As you prob­a­bly know, there is anoth­er term that is often asso­ci­at­ed with this now-widespread form of ter­ror. The word is pre­car­i­ty.” While pre­car­i­ty indi­cates the very con­tent and con­text of this fear, entre­pre­neu­ral­ism is meant to offer an escape from that. Both are con­sti­tu­tive ele­ments of the cur­rent social reality. 

Here is a one-liner that high­lights the rela­tion­ship between pre­car­i­ous work and entre­pre­neuri­al­ism. Can’t find a job, becomes an entre­pre­neur.” As I’ll show you after­wards, the choice of the Success Kid” meme is not accidental.

The rec­i­p­ro­cal influ­ence between an entre­pre­neuri­al­ist regime and per­va­sive pre­car­i­ty, their ambiva­lent coex­is­tence, is what the con­cept of the entrep­re­cari­at refers to. To artic­u­late some of the ways in which this mutu­al influ­ence takes place, I’d like to intro­duce what I would call a pos­tu­late of the entrep­re­cari­at. So here it is: The more pre­car­i­ty is present, the less entre­pre­neuri­al­ism is voluntary.

The pos­tu­late is well exem­pli­fied by a scene of I, Daniel Blake, a 2016 movie by Ken Loach on the night­mare of work­fare in the UK. Here, a group of unem­ployed peo­ple is required to take a course to improve their chances to find a job. According to the course coach, in a con­text char­ac­ter­ized by the scarci­ty of avail­able posi­tions, it is imper­a­tive to stand out from the crowd. This atti­tude implies the under­stand­ing of indi­vid­u­als as com­peti­tors, as micro-companies con­stant­ly seek­ing atten­tion through per­son­al publicity.

The par­a­digm of a per­son as micro-company is so per­va­sive to be almost invis­i­ble. We find it for instance in the field of cre­ative indus­tries, where a mon­grel lit­er­ary genre mix­ing self-help and cre­ative inspi­ra­tion is emerg­ing. A case in point is this book, which adapts a series of gener­ic job-seeking plat­i­tudes to the tar­get group of cre­ative grad­u­ates. In its intro­duc­tion, we encounter anoth­er pecu­liar aspect of the entrep­re­cari­at, a cog­ni­tive dis­so­nance in which sub­jects face the hard­ships of find­ing a job while at the same time being expect­ed to address the biggest prob­lems we face today, like pover­ty and war.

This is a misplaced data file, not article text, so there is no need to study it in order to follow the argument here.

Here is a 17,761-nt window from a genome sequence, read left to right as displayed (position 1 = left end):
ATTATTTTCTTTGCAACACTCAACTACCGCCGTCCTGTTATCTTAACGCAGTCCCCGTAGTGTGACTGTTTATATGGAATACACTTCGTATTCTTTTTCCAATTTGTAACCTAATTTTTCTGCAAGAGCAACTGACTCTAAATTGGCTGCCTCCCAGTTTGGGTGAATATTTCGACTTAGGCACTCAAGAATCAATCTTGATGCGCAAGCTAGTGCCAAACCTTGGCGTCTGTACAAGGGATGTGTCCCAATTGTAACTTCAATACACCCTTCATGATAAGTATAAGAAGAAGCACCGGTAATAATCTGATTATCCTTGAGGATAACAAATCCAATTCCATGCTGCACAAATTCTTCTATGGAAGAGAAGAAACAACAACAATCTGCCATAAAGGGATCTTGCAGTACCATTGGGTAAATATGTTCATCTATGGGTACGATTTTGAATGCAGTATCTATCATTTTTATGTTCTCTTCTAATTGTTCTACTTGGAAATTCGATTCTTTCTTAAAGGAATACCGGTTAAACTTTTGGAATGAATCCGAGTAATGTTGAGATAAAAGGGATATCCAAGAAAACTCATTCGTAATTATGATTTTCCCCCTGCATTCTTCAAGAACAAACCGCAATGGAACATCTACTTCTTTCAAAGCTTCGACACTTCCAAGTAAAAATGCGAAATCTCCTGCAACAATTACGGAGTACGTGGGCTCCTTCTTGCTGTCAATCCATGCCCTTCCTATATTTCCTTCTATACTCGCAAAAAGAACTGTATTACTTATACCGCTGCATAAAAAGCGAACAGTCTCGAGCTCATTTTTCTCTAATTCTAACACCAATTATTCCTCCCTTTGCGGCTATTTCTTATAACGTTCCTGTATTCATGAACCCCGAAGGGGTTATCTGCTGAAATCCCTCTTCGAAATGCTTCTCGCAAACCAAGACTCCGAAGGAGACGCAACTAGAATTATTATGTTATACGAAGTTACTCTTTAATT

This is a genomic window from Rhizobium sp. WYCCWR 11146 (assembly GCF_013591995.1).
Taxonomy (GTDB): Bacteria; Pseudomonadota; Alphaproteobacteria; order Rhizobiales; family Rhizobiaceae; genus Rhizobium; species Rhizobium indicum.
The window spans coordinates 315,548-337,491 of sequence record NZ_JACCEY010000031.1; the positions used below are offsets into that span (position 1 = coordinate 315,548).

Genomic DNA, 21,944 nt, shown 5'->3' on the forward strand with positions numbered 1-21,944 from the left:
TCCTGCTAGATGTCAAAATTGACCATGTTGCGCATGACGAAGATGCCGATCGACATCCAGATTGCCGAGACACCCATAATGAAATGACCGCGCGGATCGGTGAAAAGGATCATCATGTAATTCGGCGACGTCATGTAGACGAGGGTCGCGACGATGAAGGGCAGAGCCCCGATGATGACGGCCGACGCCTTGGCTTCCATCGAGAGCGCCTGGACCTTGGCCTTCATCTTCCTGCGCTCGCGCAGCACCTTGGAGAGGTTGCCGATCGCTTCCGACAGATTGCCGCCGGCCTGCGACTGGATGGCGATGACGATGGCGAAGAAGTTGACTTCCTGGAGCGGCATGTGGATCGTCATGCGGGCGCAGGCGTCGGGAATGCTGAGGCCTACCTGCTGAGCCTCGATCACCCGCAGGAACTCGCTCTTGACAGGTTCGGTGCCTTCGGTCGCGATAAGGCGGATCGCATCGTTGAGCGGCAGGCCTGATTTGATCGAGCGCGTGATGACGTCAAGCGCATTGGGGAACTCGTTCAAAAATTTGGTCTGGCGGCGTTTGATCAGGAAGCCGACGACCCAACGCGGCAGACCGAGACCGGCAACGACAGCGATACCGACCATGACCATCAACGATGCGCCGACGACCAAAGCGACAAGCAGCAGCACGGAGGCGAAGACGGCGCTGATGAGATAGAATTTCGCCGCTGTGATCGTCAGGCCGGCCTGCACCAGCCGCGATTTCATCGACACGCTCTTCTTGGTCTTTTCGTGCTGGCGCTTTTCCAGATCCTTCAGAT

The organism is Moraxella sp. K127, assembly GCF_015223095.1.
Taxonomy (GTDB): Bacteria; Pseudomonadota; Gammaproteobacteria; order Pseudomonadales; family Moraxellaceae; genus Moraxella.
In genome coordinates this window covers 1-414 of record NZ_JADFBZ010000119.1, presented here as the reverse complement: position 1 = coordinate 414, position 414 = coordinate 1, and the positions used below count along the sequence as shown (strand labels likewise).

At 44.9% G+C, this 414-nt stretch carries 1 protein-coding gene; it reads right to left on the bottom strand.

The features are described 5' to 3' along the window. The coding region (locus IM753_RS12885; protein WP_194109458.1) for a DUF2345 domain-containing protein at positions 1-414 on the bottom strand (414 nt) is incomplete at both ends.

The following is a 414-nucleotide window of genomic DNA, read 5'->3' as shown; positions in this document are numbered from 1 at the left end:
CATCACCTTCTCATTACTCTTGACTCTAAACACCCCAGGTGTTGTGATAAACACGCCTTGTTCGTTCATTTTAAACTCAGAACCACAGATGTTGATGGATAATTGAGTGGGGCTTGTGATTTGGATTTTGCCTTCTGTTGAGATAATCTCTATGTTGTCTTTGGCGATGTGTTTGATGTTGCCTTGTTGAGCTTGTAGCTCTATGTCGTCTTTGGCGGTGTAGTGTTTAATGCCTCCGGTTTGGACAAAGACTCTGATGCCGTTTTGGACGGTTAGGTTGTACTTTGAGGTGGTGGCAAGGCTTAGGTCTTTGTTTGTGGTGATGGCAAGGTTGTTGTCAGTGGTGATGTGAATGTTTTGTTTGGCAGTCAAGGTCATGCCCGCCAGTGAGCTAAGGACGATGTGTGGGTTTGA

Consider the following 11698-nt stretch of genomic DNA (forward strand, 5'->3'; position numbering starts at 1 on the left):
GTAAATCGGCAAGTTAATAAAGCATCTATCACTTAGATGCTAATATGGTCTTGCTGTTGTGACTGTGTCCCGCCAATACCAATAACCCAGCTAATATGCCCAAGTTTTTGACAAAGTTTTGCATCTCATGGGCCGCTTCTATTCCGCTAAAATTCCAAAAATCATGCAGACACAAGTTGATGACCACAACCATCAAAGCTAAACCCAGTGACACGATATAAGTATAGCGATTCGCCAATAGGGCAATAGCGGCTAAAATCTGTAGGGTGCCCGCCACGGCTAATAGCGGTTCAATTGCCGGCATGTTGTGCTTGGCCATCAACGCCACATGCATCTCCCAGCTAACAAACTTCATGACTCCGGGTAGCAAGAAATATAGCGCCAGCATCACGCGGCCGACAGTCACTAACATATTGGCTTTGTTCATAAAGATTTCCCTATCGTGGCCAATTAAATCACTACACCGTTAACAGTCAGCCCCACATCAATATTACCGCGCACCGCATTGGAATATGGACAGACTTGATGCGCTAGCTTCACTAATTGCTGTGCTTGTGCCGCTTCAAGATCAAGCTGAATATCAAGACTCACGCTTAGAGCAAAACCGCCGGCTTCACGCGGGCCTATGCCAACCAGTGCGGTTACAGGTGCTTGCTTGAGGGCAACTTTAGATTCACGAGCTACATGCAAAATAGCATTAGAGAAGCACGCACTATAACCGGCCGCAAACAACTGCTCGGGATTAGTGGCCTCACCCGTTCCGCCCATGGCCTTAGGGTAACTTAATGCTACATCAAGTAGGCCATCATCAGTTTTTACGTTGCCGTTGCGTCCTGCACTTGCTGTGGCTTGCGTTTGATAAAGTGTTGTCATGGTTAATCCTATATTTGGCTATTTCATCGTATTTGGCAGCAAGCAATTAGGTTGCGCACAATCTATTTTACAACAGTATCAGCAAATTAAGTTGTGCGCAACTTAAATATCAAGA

The blend­ing of a forced entre­pre­neur­ial atti­tude with spe­cif­ic instances of pre­car­i­ty is par­tic­u­lar­ly evi­dent in the con­text of per­son­al crowd­fund­ing. Browsing GoFundMe, we encounter hun­dreds of young grad­u­ates that can­not afford unpaid intern­ships, which often rep­re­sent a nec­es­sary step to land a job. So they smile at the cam­era and pas­sion­ate­ly describe their inter­ests and aca­d­e­m­ic achieve­ments while detail­ing their spe­cif­ic finan­cial needs. They cheer­ful­ly adver­tise their per­son­al burden.

Clement Nocos is one of them. A polit­i­cal sci­ence grad­u­ate from Canada who got accept­ed for a pres­ti­gious unpaid intern­ship at the United Nations, a one-time-only oppor­tu­ni­ty” as he calls it. Not only did Nocos pro­duce a some­how iron­ic four-minute-long video to adver­tise his cam­paign, he also con­ceived a series of perks” to be offered to par­tic­u­lar­ly gen­er­ous donors.

Why crowdfunding? Simply: what else do I got?